Take the 2-minute tour ×
Stack Overflow is a question and answer site for professional and enthusiast programmers. It's 100% free.

Does anybody know of a method, or perhaps a plug-in, that will automatically fold long docstrings in python? I have docstrings in my code that span several pages, so it is troublesome to keep paging through them. The other tricky part is that there is embedded python testing code in the docstrings, so that might make parsing them difficult. Note that I only need to automatically fold the entire docstring, regardless of what is in it.

Thanks in advance.

share|improve this question

6 Answers 6

up vote 4 down vote accepted

This is a bit of a dirty hack, but you can go through the python syntax file (:sp $VIMRUNTIME/syntax/python.vim) and find all the syntax regions for triple-quoted strings (search for ''' and """) and add the fold keyword to the end of those statements. Then just set foldmethod=syntax for python files and the comments should be folded.

share|improve this answer
this works perfectly! for future reference, the file ( at least in my case) that had to be changed was c:\vim\vim72\syntax\python.vim and the lines that contain triple single-quotes such as: syn region pythonString ...,@Spell had to be changed to the following: syn region pythonString ...,@Spell fold Thanks again –  reckoner Jun 23 '10 at 15:58

I'm not sure about a plugin or automation, but if you type zf/ you can then search for something and it will fold up to the next instance of it. So in a document like the following (where [] is the cursor):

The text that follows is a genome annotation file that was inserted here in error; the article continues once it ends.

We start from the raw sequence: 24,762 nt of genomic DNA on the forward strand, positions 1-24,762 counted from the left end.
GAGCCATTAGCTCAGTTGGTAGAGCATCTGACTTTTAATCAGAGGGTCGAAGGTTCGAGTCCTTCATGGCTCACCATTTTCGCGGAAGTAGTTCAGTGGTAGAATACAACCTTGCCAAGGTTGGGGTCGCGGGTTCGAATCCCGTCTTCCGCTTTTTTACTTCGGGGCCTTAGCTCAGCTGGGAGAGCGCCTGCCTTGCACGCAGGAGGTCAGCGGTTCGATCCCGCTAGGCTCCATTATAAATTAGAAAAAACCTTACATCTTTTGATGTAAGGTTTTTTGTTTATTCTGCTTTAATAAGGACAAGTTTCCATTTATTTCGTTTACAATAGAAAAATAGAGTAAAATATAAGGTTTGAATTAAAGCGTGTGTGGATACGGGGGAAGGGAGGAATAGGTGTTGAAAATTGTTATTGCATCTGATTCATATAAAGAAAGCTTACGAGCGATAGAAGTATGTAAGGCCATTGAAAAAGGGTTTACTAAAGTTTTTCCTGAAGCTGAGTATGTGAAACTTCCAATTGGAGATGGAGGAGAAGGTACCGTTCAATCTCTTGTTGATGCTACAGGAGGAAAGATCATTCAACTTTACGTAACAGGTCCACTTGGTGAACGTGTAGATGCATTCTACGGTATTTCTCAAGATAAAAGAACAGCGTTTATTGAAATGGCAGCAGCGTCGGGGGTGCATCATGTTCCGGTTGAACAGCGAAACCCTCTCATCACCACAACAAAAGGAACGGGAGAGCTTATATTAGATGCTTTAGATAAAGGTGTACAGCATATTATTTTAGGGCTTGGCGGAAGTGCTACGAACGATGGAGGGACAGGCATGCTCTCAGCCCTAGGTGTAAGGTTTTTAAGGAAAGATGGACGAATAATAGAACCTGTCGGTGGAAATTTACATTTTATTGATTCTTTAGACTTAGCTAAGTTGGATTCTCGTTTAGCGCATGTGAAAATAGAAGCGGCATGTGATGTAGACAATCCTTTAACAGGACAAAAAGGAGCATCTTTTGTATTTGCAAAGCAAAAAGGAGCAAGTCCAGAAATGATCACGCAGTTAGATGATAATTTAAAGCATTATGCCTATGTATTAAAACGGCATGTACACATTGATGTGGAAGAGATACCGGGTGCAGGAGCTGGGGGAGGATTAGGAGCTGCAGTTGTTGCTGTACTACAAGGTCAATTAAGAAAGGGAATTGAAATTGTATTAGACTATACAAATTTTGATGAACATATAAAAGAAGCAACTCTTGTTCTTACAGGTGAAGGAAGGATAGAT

def foo():
    Some long docstring
    that takes up many

Look at edit2 first for the updated search string!

If you use the command zf/"""[ENTER], it should fold everything from the current line (the beginning of the docstring) to the next occurrence of """ which should be the end of the docstring.

I know this isn't automation, but perhaps it will help in the interim, or lead you down the right path to automating it. See edit2 for a better search function, although I still don't know how to automate.

Hope this helps.

Edit: in a corollary, you can search for any docstring with /"""\_.\{-}""", although this will also return the code within the docstring. To search for a function definition followed by a docstring, you can use /def\_.\{-}"""\_.\{-}""", although this breaks on a def inside the docstring.

Edit2: Actually, some more playing with regexs led me to this: /def.\{-}):\_s*"""\_.\{-}""" which should find any function followed by a docstring. It searches for def followed by any characters, then ): followed by a newline and/or whitespace followed by """ followed by any number of lines than the next """, but always ensures the 2nd triple quote is the one immediately following the first.

share|improve this answer
This doesn't seem to like embedded mathematical functions or blank lines in the docstring. I'll keep playing with it. Good idea! –  reckoner Jun 22 '10 at 21:37
Did you try the one I proposed in Edit2? It should (there's a dangerous word) function properly for at least the blank line case, so long as the docstring is between """ and """ and there are no other instances of """ in the docstring, which would seemingly result in invalid python code anyway. If you have some example code I'd be happy to play some more - I've only recently started diving into regexes. –  nearlymonolith Jun 22 '10 at 21:40

In your .vimrc add: